• Losing the senses of smell and taste are among the most commonly reported coronavirus symptoms — and among the clearest indicators of the likely presence of the COVID-19 virus.
  • A new study out of India has taken a closer look at this particular coronavirus indicator, to see if the loss of the ability to identify particular smells might be an even clearer symptom of the coronavirus.
  • What it found was that study participants who couldn’t identity two smells among the five in the study were most likely to test positive for COVID-19.

One of the truly bizarre things about the COVID-19 virus at the center of the current global pandemic is how many weird and frightening coronavirus symptoms have manifested themselves in the now-millions of victims around the world. Some of them are quite obvious and make sense that they’d be symptoms associated with this respiratory virus, such as a fever and dry cough, but there are others that people might not even realize are relevant to a possible COVID diagnosis.

Losing your sense of smell or taste is one such coronavirus symptom that more people need to be aware, largely because this is basically a big, blinking red indicator light of the possible presence of the virus. According to a recent New York Times analysis, almost 90% of patients reported that symptom, and a Vanderbilt University Medical Center study went so far as to find that some 25% of people diagnosed with coronavirus report this as their one and only symptom. And now, we’re learning even more critical information related to the sense of smell being connected to the presence of COVID-19 — particularly, regarding when people report losing the ability to identify specific smells.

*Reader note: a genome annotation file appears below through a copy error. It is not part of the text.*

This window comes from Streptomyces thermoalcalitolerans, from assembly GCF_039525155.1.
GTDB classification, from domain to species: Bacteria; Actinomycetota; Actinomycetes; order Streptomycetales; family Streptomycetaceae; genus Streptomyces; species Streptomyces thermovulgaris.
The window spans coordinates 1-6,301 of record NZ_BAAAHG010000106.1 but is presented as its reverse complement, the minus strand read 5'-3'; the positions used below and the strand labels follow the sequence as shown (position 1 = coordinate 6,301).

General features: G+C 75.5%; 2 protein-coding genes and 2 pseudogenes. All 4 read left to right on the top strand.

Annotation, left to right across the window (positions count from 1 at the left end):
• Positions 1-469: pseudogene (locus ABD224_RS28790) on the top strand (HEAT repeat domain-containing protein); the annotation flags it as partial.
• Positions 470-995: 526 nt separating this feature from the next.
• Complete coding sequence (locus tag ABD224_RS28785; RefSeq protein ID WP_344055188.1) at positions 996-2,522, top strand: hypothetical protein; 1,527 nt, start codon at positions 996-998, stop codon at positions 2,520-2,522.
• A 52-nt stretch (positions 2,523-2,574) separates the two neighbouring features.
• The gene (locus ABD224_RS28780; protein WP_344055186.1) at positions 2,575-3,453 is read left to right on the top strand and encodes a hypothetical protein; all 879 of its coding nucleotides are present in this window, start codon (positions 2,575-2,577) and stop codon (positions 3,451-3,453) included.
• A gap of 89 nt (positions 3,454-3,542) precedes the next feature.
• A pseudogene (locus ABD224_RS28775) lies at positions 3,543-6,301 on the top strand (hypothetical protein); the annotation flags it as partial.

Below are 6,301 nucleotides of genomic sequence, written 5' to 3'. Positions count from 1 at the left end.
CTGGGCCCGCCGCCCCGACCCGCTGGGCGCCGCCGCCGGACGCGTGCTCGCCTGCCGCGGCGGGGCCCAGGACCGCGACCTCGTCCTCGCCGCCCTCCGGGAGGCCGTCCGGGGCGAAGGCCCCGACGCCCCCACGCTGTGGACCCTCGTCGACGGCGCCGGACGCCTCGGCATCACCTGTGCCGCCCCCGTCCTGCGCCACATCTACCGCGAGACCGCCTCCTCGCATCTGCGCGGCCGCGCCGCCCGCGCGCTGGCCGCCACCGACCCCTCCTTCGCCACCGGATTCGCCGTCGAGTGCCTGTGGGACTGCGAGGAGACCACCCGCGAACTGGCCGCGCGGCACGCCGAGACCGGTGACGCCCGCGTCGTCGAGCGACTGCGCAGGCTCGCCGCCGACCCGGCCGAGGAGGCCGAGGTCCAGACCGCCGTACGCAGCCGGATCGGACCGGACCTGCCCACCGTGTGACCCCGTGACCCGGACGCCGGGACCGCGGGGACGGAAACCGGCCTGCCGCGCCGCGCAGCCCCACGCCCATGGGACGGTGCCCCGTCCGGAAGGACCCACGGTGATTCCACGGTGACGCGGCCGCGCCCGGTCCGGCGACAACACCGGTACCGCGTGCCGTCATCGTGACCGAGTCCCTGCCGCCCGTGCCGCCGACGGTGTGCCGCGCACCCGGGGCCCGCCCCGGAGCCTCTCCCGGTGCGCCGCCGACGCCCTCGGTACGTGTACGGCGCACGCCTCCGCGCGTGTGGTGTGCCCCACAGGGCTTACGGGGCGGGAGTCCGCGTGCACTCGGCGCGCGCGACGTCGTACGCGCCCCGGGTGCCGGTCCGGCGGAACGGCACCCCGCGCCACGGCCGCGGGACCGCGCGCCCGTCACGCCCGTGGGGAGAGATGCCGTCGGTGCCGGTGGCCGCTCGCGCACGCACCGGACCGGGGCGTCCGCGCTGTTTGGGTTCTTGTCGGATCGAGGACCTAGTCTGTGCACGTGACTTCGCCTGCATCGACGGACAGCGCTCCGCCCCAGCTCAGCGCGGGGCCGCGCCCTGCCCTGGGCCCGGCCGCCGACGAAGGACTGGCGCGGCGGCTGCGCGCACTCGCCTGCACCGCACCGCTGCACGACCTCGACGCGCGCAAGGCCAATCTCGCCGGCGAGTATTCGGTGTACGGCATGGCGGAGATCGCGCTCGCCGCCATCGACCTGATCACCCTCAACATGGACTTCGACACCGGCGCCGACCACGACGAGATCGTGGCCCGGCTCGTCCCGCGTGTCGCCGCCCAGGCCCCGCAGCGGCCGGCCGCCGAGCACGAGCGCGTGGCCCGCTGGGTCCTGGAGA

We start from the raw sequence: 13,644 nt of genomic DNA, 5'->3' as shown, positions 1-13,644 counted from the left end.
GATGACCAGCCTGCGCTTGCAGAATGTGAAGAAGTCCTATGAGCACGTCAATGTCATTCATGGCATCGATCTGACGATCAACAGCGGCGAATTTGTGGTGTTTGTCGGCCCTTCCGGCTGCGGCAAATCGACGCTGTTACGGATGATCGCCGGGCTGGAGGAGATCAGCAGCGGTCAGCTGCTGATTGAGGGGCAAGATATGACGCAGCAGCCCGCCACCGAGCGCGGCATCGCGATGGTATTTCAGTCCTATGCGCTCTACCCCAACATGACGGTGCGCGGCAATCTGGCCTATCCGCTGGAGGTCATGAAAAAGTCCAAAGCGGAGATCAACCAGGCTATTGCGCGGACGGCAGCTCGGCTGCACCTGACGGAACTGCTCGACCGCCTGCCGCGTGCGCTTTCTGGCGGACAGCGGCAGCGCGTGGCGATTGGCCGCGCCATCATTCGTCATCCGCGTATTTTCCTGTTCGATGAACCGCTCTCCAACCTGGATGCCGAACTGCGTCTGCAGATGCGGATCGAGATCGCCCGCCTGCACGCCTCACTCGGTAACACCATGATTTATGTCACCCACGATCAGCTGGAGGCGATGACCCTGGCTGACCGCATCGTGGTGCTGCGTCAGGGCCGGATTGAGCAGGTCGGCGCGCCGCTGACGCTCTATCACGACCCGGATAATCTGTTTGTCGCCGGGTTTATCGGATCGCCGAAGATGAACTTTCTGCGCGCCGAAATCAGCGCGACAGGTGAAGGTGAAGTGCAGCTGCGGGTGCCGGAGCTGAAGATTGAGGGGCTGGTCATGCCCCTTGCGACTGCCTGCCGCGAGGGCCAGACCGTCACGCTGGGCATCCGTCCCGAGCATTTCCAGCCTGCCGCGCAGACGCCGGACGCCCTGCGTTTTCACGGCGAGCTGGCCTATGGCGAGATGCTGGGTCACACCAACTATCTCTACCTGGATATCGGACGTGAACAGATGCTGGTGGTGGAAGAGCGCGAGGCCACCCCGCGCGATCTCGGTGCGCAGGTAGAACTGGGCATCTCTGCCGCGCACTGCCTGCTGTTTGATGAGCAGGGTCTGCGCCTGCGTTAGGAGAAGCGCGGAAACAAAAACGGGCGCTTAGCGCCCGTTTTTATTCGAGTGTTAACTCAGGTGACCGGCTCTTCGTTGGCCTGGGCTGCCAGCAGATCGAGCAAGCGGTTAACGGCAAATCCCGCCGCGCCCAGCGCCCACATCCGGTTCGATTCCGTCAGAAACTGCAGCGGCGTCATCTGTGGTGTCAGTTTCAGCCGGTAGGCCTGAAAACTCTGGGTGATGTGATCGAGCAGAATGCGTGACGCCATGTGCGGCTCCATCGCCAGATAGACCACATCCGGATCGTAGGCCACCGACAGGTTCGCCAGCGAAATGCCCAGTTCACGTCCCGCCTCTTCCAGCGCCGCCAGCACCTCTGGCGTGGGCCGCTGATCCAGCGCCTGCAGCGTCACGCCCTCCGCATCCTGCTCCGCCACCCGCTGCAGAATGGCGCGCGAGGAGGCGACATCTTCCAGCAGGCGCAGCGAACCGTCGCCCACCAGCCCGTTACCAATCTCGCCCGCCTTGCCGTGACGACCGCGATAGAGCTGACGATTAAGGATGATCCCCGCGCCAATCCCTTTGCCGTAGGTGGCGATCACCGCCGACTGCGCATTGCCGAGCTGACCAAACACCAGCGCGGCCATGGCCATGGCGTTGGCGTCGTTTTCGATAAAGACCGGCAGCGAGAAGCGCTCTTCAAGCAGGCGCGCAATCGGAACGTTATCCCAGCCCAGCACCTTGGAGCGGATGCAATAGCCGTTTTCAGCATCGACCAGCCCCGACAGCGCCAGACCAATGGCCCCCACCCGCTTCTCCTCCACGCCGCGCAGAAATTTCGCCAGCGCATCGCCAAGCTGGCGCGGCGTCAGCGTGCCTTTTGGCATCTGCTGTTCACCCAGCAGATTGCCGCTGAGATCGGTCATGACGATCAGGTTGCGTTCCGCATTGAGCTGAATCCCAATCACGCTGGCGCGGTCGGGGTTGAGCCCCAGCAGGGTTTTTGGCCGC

A new study out of India tried to identify if the loss of certain smells could be more of a warning sign, settling on five common odors that most people there would be familiar with and would have readily available: Peppermint, fennel, coconut oil, garlic, and cardamom. The testers also created a test kit, to make things even easier, so that people could try this test at home.

As we noted previously, loss of smell is also among the symptoms that people suffering from what’s starting to be referred to as “long-COVID” have reported. So the results of this study are particularly useful, and here’s what it found:

The study participants who said they had trouble smelling coconut oil and peppermint were found to be most likely to show a positive COVID-19 test. Almost 25% of participants couldn’t smell the peppermint, and almost 21% of participants reported being unable to smell the coconut oil.

The team at Vanderbilt, in explaining why and how a virus can lead to the loss of smell and taste, answered this way: “One possibility is that people with upper respiratory infections often have congestion, drainage and other nasal symptoms that can block odor’s ability to reach the smell nerve, which sits at the top of the nasal cavity.”

“But, we believe the primary cause, particularly for people with extended or permanent loss of smell function, is that the virus causes an inflammatory reaction inside the nose that can lead to a loss of the olfactory, or smell, neurons.”